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5 Written Questions

5 Matching Questions

  1. history of reinforcement
  2. spontaneous recovery
  3. positive reinforcement
  4. conditioned reinforcer
  5. autoclitic
  1. a A secondary verbal operation in which some aspect of a speaker's own verbal behavior functions as a discriminative stimulus or a motivating operation for additional speaker verbal behavior. The type of relation can be thought of as verbal behavior about verbal behavior.
  2. b A stimulus change that functions as a reinforcer because of prior pairing with one or more other reinforcers: sometimes called secondary or learned reinforcer.
  3. c Occurs when a behavior is followed immediately by the presentation of a stimulus that increases the future frequency of the behavior in similar conditions.
  4. d An inclusive term referring in general to all of a person's learning experiences and more specifically to past conditioning with respect to particular response classes or aspects of a person's repertoire.
  5. e A behavioral effect associated with extinction in which the behavior suddenly begins to occur after its frequency has decreased to its prereinforcement level or stopped entirely.

5 Multiple Choice Questions

  1. A decrease in the current frequency of behavior that has been reinforced by the stimulus that is increased in reinforcing effectiveness by the same motivating operation.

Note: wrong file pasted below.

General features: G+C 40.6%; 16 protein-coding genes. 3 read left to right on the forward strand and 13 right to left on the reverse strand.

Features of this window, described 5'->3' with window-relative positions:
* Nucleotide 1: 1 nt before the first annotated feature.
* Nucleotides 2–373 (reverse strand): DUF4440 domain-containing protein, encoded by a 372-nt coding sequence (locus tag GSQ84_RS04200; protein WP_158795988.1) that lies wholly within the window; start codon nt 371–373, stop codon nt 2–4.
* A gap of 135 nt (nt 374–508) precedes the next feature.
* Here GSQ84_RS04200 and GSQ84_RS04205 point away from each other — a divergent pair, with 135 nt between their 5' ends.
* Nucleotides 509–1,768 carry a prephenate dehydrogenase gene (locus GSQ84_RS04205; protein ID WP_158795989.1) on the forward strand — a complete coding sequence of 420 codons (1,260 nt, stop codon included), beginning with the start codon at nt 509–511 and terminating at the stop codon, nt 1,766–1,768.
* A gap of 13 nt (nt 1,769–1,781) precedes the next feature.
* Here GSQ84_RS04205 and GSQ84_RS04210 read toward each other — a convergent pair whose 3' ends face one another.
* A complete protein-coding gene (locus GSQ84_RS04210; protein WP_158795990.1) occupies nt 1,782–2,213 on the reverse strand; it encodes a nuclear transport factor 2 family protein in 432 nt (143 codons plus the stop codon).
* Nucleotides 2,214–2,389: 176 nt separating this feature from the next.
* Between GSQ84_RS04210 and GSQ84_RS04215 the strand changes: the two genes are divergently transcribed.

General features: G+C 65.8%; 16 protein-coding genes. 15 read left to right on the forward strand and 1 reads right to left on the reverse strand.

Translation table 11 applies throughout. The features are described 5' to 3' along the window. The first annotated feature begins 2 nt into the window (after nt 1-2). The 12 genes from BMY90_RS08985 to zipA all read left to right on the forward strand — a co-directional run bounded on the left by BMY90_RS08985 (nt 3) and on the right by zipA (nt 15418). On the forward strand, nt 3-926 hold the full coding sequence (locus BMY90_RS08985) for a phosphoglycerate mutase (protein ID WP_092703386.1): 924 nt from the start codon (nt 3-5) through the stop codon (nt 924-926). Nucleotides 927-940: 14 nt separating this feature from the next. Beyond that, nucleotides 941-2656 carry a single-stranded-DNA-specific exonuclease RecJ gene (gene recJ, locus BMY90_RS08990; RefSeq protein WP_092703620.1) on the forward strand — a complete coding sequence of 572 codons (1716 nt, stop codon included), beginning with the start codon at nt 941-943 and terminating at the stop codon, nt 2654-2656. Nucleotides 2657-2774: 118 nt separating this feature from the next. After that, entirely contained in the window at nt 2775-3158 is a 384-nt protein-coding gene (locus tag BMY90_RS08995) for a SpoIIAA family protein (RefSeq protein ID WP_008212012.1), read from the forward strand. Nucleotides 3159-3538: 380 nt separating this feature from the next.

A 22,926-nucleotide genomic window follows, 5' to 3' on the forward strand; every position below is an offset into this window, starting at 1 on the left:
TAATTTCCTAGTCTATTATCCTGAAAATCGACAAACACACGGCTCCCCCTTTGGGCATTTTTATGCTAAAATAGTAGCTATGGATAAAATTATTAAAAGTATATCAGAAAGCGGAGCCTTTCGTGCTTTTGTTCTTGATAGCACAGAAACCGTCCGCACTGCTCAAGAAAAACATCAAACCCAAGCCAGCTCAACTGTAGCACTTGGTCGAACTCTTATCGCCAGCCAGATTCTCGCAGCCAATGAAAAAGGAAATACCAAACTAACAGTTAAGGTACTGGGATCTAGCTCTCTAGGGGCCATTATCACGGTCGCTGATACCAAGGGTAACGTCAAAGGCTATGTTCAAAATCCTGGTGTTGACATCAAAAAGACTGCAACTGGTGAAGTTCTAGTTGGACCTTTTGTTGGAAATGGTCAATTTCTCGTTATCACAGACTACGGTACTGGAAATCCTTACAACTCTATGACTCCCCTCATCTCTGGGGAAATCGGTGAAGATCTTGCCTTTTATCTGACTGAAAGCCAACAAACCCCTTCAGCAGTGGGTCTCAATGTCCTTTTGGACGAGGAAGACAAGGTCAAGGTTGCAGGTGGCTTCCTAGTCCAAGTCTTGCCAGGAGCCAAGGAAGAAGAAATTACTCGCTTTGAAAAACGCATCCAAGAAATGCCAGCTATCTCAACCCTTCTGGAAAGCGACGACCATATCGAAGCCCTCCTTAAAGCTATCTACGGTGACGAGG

2. A single instance or occurrence of a specific class or type of behavior. Technical definition: an action of an organism's effector. An effector is an organ at the end of an efferent nerve fiber that is specialized for altering its environment mechanically, chemically, or in terms of other energy changes.
  3. Someone who engages in verbal behavior by emitting mands, tacts, intraverbals, autoclitics, and so on. A speaker is also someone who uses sign language, gestures, signals, written words, codes, pictures, or any form of verbal behavior.
  4. An elementary verbal operant that is evoked by a verbal discriminative stimulus that does not have point-to-point correspondence with that verbal stimulus.
  5. An elementary verbal operant that is evoked by a nonvocal verbal discriminative stimulus that has point-to-point correspondence and formal similarity with the controlling response.

5 True/False Questions

  1. Premack principleA principle that states that making the opportunity to engage in a high-probability behavior contingent on the occurrence of a low-frequency behavior will function as reinforcement for the low-frequency behavior.

          

  2. stimulusAn energy change that affects an organism through its receptor cells.

          

  3. unconditioned reinforcerAn unlearned stimulus-response functional relation consisting of an antecedent stimulus (e.g. food in mouth) that elicits the response (e.g. salivation); a product of the phylogenic evolution of a given species; all biologically intact members of a species are born with similar repertoires of unconditioned reflexes.

          

  4. repertoireAll of the behaviors a person can do; or a set of behaviors relevant to a particular setting or task (e.g. gardening, mathematical problem solving).

          

  5. negative punishmentPunishment that occurs independent of the social mediation by others (i.e. response product serves as a punisher independent of the social environment).

          

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